I received a copy of this title from Netgalley in exchange for my honest review.
Page Count 304
Publication date May 2019/ Publisher FlameTree Press
Ten writers are selected for a summer-long writing retreat with the most celebrated and reclusive author in the world. Their host is the legendary Roderick Wells. Handsome, enigmatic, and fiendishly talented, Wells promises to teach his pupils about writing, about magic, about the untapped potential that each of them possesses. Most of all, he plans to teach them about the darkness in their hearts. The writers think they are signing up for a chance at riches and literary prestige. But they are really entering the twisted imagination of a deranged genius, a lethal contest pitting them against one another in a struggle for their sanity and their lives. They have entered into Roderick Wells’s most brilliant and horrible creation. The Dark Game.
Written in third person from several different perspectives The Dark Game is a catchall of horror. Every author creating a different story whilst hiding from their own secrets.
I took a beat to get familiar with all the different characters. I struggle a little when writers introduce characters by having them all introduce themselves to each other. Happily they are written with enough individuality that it didn’t take long to familiarise myself.
I felt that by pre-empting the story line Janz was taking away the potential for shock. Sentences such as ‘one of them would be murdered that night’ and telling us when and/or who was going to die always yank me out of focus. Let me follow the story and find out for myself!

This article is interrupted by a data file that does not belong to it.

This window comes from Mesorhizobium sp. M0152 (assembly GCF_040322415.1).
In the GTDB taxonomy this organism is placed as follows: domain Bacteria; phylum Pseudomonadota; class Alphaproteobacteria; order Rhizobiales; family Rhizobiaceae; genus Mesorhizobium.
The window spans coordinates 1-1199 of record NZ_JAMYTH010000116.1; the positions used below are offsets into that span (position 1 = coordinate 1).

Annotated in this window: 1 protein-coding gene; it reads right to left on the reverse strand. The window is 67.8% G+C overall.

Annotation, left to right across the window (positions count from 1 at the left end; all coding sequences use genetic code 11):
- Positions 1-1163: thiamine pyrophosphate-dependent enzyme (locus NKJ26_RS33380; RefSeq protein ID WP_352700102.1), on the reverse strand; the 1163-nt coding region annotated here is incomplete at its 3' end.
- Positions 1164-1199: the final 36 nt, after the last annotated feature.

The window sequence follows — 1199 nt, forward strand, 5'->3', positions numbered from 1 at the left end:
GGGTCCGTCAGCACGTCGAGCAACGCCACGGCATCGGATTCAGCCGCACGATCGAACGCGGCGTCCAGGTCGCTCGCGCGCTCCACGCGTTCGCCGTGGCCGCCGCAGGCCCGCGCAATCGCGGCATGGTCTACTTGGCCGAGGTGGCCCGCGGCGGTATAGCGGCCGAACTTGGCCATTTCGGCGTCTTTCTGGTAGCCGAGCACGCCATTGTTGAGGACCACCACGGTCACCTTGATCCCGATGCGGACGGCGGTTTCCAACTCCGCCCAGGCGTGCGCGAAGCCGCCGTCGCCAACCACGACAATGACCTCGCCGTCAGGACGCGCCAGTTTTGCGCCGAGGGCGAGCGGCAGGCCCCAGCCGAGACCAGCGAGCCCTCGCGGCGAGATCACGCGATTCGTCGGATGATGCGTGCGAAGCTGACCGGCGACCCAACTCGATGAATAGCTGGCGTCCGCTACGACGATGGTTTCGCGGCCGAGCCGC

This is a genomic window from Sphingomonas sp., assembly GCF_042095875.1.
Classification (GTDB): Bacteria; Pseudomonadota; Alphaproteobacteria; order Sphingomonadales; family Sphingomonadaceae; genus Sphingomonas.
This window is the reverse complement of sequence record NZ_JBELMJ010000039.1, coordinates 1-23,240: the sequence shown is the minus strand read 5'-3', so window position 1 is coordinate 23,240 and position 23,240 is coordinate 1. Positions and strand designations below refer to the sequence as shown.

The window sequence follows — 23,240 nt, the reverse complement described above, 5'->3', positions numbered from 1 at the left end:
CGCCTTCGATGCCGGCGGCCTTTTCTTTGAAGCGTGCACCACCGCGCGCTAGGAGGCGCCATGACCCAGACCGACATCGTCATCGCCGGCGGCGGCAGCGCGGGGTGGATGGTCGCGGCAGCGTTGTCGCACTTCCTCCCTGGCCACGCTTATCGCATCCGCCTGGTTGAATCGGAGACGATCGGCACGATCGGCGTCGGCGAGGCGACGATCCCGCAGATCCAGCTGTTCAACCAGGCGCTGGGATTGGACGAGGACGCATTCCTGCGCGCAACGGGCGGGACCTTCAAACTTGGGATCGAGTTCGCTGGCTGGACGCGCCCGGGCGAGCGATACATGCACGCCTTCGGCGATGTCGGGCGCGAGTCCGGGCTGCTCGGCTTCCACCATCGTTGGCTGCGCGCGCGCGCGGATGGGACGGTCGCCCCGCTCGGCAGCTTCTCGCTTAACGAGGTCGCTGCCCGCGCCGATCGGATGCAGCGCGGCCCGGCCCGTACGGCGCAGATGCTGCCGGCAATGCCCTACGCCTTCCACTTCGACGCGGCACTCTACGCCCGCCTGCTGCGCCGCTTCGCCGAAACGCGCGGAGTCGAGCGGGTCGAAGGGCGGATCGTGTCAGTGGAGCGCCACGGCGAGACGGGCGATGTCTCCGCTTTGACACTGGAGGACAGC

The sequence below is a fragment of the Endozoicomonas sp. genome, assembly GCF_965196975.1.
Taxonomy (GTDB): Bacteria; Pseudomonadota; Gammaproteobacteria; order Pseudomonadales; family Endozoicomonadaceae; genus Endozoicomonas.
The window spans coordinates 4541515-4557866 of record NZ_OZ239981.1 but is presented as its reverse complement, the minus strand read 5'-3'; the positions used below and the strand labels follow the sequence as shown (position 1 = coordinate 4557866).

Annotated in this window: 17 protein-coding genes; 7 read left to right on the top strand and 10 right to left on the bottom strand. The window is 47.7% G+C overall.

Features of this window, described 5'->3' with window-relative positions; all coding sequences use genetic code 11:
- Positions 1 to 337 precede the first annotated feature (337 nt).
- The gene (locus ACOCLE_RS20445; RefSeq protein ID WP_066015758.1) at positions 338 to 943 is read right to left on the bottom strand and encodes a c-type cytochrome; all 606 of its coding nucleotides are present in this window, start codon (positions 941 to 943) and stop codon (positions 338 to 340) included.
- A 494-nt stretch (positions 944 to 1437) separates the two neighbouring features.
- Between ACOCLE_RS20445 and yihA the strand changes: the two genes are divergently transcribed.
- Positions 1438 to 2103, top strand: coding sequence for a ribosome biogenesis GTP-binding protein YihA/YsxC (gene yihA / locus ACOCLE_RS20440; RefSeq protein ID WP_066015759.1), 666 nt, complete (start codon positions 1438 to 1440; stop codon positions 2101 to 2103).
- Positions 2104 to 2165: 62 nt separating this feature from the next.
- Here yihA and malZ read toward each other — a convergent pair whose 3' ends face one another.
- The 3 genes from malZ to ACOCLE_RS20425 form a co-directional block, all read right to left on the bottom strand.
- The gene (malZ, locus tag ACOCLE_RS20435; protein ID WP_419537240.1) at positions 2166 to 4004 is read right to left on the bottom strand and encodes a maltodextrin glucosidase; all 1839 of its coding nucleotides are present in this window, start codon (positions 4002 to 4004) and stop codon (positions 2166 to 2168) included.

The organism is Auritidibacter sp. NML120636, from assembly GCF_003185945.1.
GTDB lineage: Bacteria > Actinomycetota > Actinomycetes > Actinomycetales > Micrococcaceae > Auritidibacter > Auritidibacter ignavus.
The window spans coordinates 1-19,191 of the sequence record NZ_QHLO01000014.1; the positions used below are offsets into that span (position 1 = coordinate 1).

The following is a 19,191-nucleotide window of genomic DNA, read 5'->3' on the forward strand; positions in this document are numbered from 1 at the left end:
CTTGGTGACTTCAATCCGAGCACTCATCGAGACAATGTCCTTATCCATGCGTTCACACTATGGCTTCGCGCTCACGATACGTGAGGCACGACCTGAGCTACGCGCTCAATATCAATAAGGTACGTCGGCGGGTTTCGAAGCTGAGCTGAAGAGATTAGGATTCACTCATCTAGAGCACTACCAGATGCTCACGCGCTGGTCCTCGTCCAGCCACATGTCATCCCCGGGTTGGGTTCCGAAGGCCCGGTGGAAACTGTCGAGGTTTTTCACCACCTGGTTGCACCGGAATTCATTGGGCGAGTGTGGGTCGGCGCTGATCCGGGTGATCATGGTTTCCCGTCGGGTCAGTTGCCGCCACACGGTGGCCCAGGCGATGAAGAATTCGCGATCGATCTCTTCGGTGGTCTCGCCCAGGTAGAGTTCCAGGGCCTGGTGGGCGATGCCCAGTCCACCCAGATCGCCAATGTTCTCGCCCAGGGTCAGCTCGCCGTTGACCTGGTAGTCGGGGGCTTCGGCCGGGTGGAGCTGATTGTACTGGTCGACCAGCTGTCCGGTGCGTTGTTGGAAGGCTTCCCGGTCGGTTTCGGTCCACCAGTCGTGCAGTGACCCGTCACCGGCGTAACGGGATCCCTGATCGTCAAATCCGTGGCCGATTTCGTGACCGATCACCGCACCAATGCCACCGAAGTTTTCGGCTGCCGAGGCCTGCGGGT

Where are they? What secrets do they hide?
Previously in Janz’ House of Skin I enjoyed the book within a book trope, with this many fictional writers though it was hard to follow. As well as the current scenes for each character there are flashbacks, diary entries and their own story creations. The Dark Game is divided into several subtitled parts and each begins again at chapter one. All of these aspects made it difficult to settle in to the story, but perhaps that is Janz’ intent? There is no lull in the action, just unrelenting threat from all angles bestowed by a multitude of monsters, killers and ghosts.
With so many characters to switch between I found little development aside from Lucy, Will and Rick. The focus is heavily on each of the writers shady pasts.
This is my third Janz novel. I enjoy them the way I would a B-movie horror flick- ridiculous, fast-paced fun. I roll my eyes frequently but with acceptance and have come to expect stomach turning, down right disgusting scenes with frequent references to genitalia. I’ve begun referencing this as ‘cheap horror’ -heavy on the purposely uncomfortable oxymorons and shock repulsion.
I think of Janz work as Goosebumps for adults! Pure entertainment with constant and unbelievable threats from fantastical creations. At the same time it’s a raw dirty kind of horror that makes you feel like you need to scrub it off after reading.
Janz has a unique voice, easily recognizable once read, an author I will definitely revisit.